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'That Summer': New documentary features lost footage of 'Grey Gardens' icons

"Little Edie" Beale and Lee Radziwill are filmed

"Little Edie" Beale and Lee Radziwill are filmed in the garden of Grey Gardens in "That Summer." Credit: Sundance Selects/Peter Beard

To their fans, the Beales of Grey Gardens are almost as big as the Beatles of Liverpool. They’re culturally iconic, endlessly fascinating and — as a new documentary proves — so well-documented that new artifacts of their existence keep emerging.

After the filmmakers Albert and David Maysles captured Edith Ewing Bouvier Beale and her flamboyant daughter, Edith “Little Edie” Bouvier Beale, in the 1975 documentary “Grey Gardens” — named after their decrepit East Hampton mansion — the two eccentric women became unlikely stars. It helped, of course, that they were nominal aristocrats: the aunt and cousin, respectively, of former first lady Jacqueline Kennedy Onassis. Little Edie, a quirky charmer with a collection of striking headscarves, inspired magazine spreads and fashion lines. Little Edie’s girlhood diary became a book; a family member published a tome of photographs; and a Broadway version of their story earned three Tony Awards. In 2006, the Maysles released hours of unused footage on a two-disc DVD.

Filmmaker Göran Hugo Olsson, however, may have discovered the Holy Grail of Bealemania: four reels of film, shot by the Maysles well before “Grey Gardens,” that lay forgotten in an archive for more than 40 years. They were discovered by the photographer Peter Beard, who in 1972 had launched the project with his then girlfriend, the socialite Lee Radziwill — younger sister of Jackie Kennedy and also closely related to the Beales — but never completed it. (The Maysles returned on their own power and started afresh for their film.) Olsson, a filmmaker who specializes in found footage, fashioned the raw reels into a documentary titled “That Summer,” which arrives in theaters May 18. Featuring original footage of Beard in his Montauk studio, “That Summer” depicts a bygone East End where characters like the Beales lived not far from vacationing luminaries such as Andy Warhol, Truman Capote and Mick Jagger — all glimpsed in the film.

“It was fantastic,” Beard, now 80, says in the film of the time he spent chronicling the Beales. “We were pretty much selfishly exploring the amazing thing that was in front of us.”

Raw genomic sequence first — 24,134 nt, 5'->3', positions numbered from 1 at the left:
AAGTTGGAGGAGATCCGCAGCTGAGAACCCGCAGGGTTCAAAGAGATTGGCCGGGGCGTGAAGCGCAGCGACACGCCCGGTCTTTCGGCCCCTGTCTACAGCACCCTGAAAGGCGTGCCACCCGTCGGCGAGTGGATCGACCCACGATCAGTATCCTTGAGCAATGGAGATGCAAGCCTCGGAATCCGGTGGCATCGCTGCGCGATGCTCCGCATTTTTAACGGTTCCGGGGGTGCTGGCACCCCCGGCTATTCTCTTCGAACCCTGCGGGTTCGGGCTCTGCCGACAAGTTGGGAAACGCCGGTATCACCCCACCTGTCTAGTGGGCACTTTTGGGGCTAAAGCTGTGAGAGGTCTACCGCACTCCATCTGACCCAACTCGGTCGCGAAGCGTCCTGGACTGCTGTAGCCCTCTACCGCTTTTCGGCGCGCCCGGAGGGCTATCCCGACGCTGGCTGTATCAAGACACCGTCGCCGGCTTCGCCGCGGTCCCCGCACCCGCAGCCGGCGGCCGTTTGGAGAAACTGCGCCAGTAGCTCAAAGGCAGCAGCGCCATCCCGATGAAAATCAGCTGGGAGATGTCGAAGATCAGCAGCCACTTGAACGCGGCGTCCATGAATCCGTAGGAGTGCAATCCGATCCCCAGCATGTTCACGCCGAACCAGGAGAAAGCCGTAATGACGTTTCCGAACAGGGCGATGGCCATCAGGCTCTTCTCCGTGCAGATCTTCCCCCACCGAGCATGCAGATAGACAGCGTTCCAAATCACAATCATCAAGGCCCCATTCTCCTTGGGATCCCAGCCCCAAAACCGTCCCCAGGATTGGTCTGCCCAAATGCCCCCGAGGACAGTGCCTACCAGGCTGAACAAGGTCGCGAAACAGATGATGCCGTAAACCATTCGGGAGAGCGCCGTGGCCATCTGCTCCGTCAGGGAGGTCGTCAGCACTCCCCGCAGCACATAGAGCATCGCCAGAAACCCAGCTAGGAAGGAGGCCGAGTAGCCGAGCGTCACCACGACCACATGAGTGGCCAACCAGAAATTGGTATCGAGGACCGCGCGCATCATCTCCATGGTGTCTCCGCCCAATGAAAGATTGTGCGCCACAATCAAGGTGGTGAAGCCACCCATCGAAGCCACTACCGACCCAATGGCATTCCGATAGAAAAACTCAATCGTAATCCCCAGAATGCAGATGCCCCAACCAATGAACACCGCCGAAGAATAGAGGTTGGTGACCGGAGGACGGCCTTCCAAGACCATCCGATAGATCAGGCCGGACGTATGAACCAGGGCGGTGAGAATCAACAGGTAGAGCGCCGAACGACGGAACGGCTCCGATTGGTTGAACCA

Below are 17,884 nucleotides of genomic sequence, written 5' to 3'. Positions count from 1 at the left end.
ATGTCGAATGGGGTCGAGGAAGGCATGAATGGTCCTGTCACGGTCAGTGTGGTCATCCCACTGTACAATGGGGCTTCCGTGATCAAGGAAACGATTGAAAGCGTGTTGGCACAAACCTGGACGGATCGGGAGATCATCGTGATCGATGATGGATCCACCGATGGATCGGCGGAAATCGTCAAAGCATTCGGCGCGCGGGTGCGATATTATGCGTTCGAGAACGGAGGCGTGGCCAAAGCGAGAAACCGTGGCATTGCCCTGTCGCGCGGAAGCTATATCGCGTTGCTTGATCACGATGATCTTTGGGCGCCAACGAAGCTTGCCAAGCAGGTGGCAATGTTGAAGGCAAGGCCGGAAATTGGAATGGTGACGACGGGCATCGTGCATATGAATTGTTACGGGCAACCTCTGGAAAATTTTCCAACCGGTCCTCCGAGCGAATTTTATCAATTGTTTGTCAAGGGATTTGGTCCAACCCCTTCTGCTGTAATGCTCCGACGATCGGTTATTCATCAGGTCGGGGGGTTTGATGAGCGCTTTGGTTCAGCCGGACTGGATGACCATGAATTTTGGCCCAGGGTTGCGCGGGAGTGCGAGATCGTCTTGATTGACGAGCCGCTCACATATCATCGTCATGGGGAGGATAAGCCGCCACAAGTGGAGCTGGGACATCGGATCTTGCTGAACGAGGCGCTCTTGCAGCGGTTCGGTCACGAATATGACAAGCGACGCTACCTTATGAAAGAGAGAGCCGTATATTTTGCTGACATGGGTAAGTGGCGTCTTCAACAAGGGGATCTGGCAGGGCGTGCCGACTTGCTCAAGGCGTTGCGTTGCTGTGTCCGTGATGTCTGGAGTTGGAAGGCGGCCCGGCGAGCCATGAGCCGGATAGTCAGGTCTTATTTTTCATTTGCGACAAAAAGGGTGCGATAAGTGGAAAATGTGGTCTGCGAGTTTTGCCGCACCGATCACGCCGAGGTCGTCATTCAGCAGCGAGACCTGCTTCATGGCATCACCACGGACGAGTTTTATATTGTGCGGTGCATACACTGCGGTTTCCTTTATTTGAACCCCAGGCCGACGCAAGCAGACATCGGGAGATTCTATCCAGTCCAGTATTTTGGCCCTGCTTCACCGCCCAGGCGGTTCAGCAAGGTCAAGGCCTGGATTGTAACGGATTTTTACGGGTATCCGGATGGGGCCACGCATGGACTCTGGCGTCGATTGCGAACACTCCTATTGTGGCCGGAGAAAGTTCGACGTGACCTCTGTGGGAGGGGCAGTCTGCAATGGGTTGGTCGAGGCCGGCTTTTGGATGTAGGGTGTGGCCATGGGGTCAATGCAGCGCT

The story of how Olsson, a Swedish filmmaker, came to direct a movie about two Long Islanders begins with a phone call from his producer, Joslyn Barnes. At a dinner with Beard, Barnes learned the photographer had just come into possession of the all-but-forgotten Beale footage.

Barnes, who helped Olsson produce his politically-themed documentary “The Black Power Mixtape 1967-1975,” knew the director had a side interest in the New York City of the 1970s — a heady mix of high art and nightclub culture. That cultural scene also spilled into the East End of Long Island, where cultural movers and shakers sneaked off to enjoy quiet weekends.

“I never thought I could capitalize on all the knowledge and trivia I had of The Factory and Studio 54,” Olsson says. “But in this film, I could spot people in the background and know their names.”

To fans of the Beales, the lost footage will be priceless. For starters, the Grey Gardens mansion looks worse even than in the 1975 film, with water-damaged floors and rotting furniture. Radziwill, who helps oversee repairs during filming, looks decidedly out of place — beautifully dressed, tastefully bejeweled — but she never talks down to her unusual relatives. As for Little Edie, she’s a dependable fount of quirky mannerisms and idioms.

“They occupy a very special spot in popular culture, they’re almost indelible,” Joseph Aversano, a trustee at the East Hampton Historical Society, says of the Beales. Fundraisers at Grey Gardens have proved enormously popular, he says, and a recent estate sale there drew buyers from all around the country. “There isn’t a July Fourth that goes by in East Hampton,” he says, “where someone doesn’t do the ‘Little Edie dance’ with the American flag.”

In the end, “That Summer” is partly about the Beales and partly about the young artists who spent a summer filming them. “It evokes an image or a feeling of that summer when you were in love, you had your friends around you, when you were involved in great projects,” Olsson says. “It’s the ideal summer that you remember in your life.”

WHEN |WHERE “That Summer” opens May 18 at the IFC Center, 323 Sixth Ave., Manhattan.


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